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BWW Album Review: BAND GEEKS EP Marches To Its Own Drum

BWW Album Review: BAND GEEKS EP Marches To Its Own DrumIn 2010, the musical comedy Band Geeks premiered at Goodspeed, and now, almost nine years later, its score is finally available for listening. The EP of Band Geeks features seven of Mark Allen, Gaby Alter, and Tommy Newman's catchy songs. While it's very clearly a product of its time - that late 2000s/early-Glee era pop sound - every song is funny and earnest with charm to spare.

One of the biggest pitfalls to writing a musical about teenagers - in this case, a marching band in crisis mode - is trying to write in a voice that is simultaneously sophisticated but youthful and accurate but not dated. Nothing is more painful than hearing a bunch of teenaged characters speak and sing the way that adults think teenagers speak. That's what makes Band Geeks special: it captures that snarky, self-aware, earnest, and slightly overdramatic speech of teenagers by using rapid-fire, sometimes silly cadences and rhythms instead of overdoing it on "teen slang." It's charming and downright refreshing.

As band leader Elliott, Jared Gertner hits just the right notes of funny, awkward, and earnest. "Twirler Girl," his why-won-'t-she-notice-me song backed up with the male ensemble (F. Michael Haynie, Jason Michael Snow, Matt Braver, and Mike Millan), is what "Uptown Girl" would sound like if sung by not-suave-at-all high schoolers - and yes, that's a compliment. Alter and Newman's lyrics are hilariously specific (a reference to Chick-Fil-A makes its way in) and even slip in unexpectedly clever rhymes (I'm pretty sure this is the first lyric to rhyme "elliptical" with "reciprocal").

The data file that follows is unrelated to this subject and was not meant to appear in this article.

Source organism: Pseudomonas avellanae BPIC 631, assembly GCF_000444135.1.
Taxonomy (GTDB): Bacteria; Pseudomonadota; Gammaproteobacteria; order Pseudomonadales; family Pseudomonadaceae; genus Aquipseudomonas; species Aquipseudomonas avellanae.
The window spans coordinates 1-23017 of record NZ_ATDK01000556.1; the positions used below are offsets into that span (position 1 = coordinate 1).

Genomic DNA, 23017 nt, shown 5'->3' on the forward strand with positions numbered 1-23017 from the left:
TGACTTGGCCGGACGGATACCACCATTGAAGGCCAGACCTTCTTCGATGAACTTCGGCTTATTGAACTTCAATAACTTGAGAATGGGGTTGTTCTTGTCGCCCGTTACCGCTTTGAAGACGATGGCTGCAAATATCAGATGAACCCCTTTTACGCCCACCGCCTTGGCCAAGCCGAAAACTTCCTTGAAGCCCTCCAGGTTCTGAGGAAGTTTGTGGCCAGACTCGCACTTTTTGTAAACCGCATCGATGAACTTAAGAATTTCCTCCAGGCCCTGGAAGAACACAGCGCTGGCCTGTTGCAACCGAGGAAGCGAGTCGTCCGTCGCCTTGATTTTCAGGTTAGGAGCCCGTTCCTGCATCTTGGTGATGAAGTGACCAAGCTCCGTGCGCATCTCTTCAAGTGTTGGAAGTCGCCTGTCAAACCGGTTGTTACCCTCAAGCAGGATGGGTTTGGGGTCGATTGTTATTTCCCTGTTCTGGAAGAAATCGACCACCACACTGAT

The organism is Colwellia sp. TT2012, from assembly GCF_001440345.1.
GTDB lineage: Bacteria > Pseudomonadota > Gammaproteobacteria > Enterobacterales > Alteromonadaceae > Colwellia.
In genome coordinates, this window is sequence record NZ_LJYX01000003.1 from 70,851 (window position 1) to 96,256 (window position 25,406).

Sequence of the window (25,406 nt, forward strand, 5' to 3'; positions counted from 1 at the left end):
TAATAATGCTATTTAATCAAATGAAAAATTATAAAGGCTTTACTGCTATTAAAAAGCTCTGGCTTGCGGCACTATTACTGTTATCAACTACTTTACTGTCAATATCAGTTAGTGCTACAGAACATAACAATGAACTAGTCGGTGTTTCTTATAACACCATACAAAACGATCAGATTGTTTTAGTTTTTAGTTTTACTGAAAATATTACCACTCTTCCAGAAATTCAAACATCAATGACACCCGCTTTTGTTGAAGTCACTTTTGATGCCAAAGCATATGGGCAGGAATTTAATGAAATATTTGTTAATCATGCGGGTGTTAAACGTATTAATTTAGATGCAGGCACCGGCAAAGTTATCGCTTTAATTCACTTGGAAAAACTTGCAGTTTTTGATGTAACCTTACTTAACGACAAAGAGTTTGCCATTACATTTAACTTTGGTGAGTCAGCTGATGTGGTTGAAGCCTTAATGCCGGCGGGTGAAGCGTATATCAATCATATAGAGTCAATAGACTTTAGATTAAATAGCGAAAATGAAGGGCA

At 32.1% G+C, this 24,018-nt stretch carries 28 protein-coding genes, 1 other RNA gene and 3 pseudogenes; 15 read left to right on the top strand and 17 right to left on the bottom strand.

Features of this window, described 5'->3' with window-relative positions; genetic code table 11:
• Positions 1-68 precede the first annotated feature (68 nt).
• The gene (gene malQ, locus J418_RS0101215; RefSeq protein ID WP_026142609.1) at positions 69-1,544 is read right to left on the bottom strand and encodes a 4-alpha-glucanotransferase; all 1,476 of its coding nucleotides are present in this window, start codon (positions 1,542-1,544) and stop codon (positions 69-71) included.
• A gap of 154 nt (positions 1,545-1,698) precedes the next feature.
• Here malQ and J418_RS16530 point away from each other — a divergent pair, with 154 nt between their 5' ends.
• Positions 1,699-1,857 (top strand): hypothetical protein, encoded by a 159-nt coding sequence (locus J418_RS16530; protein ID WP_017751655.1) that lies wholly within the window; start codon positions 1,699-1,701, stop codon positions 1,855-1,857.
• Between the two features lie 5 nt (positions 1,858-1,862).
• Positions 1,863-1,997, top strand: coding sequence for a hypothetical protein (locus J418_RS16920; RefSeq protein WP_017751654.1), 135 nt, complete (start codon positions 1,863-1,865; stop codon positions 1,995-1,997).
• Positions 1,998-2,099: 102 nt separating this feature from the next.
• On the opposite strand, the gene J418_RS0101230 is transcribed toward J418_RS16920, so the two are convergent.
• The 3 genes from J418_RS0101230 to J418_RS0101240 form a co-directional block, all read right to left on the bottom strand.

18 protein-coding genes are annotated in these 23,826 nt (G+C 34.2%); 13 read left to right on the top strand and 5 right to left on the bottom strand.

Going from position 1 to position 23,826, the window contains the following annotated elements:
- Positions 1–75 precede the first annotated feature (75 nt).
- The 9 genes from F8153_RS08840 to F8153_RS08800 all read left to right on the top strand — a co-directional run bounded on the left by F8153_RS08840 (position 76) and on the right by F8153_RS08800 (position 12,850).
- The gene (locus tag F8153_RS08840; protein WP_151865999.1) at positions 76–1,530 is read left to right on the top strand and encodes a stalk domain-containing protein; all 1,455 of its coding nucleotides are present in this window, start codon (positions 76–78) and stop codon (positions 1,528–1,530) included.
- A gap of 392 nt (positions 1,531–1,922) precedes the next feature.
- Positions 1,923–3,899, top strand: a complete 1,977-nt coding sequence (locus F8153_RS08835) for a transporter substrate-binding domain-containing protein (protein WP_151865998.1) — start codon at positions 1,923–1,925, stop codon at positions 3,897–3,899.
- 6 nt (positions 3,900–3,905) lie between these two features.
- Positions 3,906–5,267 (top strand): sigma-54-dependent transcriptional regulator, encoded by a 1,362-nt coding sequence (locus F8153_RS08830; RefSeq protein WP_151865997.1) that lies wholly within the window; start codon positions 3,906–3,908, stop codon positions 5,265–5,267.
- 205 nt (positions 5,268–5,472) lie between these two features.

The rest of the cast is equally excellent, with Lindsay Mendez's Laura as the other standout. Mendez gets her own solo, "Lost In The Brass," which is a fairly standard contemporary-pop-Broadway song of just wanting to be seen. The song, which vaguely resembles an early Pasek and Paul sound, gives Mendez plenty of room to play around with character and to belt out Laura's feelings. If the content - a "band geek" feeling like she's ignored for a cheerleader - is a little cliché, that's okay because it's expressed in such a heartfelt way.

Ditto with "If I Had A Stage," sung here by Mendez's Carousel stage husband Alex Gemignagni as the band's forlorn teacher. With a repeating structure that contrasts what he thought he'd be doing and how his life has actually turned out, the song overcomes its relatively simple concept to be pretty heartfelt.

"One Look At You," a duet between Mendez and Douglas Lyons as two people on opposite ends of the high school social hierarchy, probably has the most mid-2000s pop sound, but it's also one of the smartest tracks on the album. It's the kind of song that will be familiar to anyone who loves musicals: a back-and-forth banter between two opposites who come to a bit of an understanding by the end. We know where this is going, but the musical drive and the easy chemistry between Mendez and Lyons makes the ride fun anyway.

The final two songs on the album are true team efforts. "Get It Together" is a classic eleventh-hour-let's-work-together song, like a particularly peppy version of Newsies's "Once And For All." Ruthie Ann Miles, in a supporting role, gets a chance to stand out on this track. And the finale, "Back of the Bus," doesn't quite make as much sense without context, but it's a relatively low-key and sweet ending to the album. For anyone who's ever been in a band (or who remembers that high school feeling of everything being high-stakes), Band Geeks is a humorous and surprisingly relatable tale - even if you have no idea what a tuning note or a drill chart is!

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From This Author Amanda Prahl